Eggs: Here for It, #269

Hi! It's R. Eric Thomas. From the internet?

Oh my goodness, what a week! (Yes, I know it's only Tuesday. But the fact is I wrote this on Monday and Monday had already been a week. Also I'm talking about last week. And every week before that. What a week! If I was a spider with the ability to talk like Charlotte in Charlotte's Web, I'd use my web to spell out "SOME WEEK!" And then everyone on the farm, all the humans and whatnot, would be like "Wow, so are insects also using the Gregorian calendar? Do insects have a basic knowledge of Pope Gregory XIII, his thoughts and works? What is the insect work week like? Is it 5 days? Is it less or more because they didn't have an insect Henry Ford who shifted the structure of the work week for reasons that were either altruistic or baldly capitalist, depending on who you ask? Do insects have capitalism?" That's what I'd ask if I was on that farm and I saw some spider making signs and whatnot. It would completely derail all other conversations. The crops would bolt. What a mess. Keep your opinions to yourself, spider!)

Anyway, whatta week! Last week I got rear-ended at a stop sign and I've been so busy I haven't even had time to make having been in an accident my whole personality. Can you believe that? (Also, it wasn't bad, just jarring, and the damage is negligible, literally a fender bender. I've done worse to my car myself by scraping against parking garage columns. So, let he who is without cosmetic body damage cast the first stone.)

Anyway, what? A week?! Both The Folks at Home and Backing Track close this week, which I'm sad about. But they're both available to stream (more on that below), which I'm very excited about. Folks, I have to be honest with you--people really love these shows and I don't feel like I'm bragging because many hands made this extraordinary work. One of the things I can't stop talking about in both plays is the attention to detail in props. There's some fun echoes, like both plays involve a grocery store cake and a pregnant sister, even though I wrote them about 7 years apart. So both productions have a fake cake, designed by an artisan, and a baby bump (Backing Track actually has two bumps, as we see the character months apart).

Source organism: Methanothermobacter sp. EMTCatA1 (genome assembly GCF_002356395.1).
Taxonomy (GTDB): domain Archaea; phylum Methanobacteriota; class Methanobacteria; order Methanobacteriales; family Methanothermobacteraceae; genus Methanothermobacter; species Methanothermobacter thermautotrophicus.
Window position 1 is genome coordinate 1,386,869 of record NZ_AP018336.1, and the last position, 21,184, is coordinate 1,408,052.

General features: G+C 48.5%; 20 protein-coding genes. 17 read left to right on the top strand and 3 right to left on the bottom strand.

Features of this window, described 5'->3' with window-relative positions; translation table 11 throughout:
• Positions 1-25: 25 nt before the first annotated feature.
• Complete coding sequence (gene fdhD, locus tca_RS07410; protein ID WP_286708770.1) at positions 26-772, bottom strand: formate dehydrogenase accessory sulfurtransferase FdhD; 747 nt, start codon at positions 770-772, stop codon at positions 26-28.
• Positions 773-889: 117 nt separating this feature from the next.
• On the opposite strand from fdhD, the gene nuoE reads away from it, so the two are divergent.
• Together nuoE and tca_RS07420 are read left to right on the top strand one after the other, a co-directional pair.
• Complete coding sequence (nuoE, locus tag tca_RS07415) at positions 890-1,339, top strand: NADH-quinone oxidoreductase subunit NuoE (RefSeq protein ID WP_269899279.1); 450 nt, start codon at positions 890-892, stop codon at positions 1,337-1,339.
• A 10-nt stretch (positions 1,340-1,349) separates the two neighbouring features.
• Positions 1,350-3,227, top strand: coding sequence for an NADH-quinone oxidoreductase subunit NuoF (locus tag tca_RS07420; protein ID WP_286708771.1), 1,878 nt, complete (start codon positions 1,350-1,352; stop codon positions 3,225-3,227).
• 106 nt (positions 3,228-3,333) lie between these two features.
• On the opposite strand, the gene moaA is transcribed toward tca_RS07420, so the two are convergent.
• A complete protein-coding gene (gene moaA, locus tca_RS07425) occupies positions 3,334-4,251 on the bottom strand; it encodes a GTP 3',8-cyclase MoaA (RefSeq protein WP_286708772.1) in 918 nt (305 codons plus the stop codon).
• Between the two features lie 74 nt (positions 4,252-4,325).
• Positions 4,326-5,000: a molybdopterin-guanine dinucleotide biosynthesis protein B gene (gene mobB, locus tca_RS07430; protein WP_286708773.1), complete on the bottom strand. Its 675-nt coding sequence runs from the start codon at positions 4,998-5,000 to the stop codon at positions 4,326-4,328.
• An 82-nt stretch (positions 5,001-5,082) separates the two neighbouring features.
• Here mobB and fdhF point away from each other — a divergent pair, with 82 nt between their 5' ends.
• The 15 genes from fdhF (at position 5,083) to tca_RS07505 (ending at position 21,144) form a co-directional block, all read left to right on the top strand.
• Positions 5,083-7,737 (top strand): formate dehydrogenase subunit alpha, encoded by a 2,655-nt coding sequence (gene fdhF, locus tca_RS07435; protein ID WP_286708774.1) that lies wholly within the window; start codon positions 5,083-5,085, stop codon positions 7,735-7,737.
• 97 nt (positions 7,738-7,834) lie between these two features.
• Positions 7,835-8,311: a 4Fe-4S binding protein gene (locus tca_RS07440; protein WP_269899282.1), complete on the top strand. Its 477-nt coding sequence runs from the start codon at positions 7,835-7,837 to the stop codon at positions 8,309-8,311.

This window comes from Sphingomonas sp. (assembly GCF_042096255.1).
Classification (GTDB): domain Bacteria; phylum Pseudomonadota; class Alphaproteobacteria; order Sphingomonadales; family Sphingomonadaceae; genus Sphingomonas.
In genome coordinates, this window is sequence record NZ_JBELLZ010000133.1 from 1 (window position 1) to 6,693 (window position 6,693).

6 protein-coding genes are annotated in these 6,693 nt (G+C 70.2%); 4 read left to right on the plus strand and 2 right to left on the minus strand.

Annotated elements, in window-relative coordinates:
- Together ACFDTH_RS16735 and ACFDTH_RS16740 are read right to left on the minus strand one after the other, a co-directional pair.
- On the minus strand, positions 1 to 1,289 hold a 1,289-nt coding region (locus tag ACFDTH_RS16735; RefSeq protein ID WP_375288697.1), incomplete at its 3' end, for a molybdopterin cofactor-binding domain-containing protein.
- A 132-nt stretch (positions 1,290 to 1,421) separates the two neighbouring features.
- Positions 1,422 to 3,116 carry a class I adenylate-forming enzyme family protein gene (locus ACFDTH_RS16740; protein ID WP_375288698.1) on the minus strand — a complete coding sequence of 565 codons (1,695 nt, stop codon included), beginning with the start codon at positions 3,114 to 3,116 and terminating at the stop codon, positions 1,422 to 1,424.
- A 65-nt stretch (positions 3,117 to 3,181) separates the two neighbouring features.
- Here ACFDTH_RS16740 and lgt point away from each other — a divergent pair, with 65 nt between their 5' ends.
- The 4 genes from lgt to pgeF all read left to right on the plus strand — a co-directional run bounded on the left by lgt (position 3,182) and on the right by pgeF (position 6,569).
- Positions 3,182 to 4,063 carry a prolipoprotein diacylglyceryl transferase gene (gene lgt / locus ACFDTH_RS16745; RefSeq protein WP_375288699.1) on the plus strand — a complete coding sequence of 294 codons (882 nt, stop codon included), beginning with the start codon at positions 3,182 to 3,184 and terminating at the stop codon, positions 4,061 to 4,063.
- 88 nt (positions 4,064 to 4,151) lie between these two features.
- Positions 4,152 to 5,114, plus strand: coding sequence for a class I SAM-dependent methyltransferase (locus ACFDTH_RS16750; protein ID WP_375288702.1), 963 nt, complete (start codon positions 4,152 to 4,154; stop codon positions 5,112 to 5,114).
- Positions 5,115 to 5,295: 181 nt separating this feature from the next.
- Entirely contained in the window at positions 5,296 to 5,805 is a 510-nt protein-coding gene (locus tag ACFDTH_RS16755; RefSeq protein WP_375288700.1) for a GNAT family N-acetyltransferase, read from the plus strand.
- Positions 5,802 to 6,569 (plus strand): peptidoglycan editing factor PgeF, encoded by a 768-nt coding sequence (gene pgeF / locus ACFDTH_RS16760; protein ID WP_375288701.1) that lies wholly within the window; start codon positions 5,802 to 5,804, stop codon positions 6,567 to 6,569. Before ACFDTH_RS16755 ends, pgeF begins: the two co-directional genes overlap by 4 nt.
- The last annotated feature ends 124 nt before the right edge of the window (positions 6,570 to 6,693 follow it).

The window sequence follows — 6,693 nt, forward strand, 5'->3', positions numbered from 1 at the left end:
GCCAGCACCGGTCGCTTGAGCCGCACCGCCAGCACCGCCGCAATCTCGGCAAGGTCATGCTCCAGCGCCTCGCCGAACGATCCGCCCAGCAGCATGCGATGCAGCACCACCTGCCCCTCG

FAKE! (The slice is real, though. Magic!) PHOTO: J. Fannon Photography

Backing Track is set in 2018 so set designer/prop master Chris Haig, my good friend, went all in on period details that match the time (yes, 4 years ago was a distant planet) and the characters. He asked me, for instance, what would be in a magazine rack in the living room and then found that magazines I suggested (Essence, Ebony, any magazine with Michelle Obama on the cover.) This is the kind of detail work that goes into plays that makes the world more real for the audience and for the actors, even if you never notice it.

The magazine rack! The cake (on the table)! The baby! All props! PHOTO: Wide-Eyed Studios

Rachel Erichsen at Baltimore Center Stage put so many details, small and large, into the set designed by Sim Carpenter. She reupholstered a whole chair and built a sofa. And she also made and sourced tiny things, like these magnets that are very Baltimore but also very "we got them for free at the State Fair." I had a long conversation about whether the main characters would have an Orioles calendar and a Ravens magnet on their fridge. The Ravens went; the baseball calendar stayed.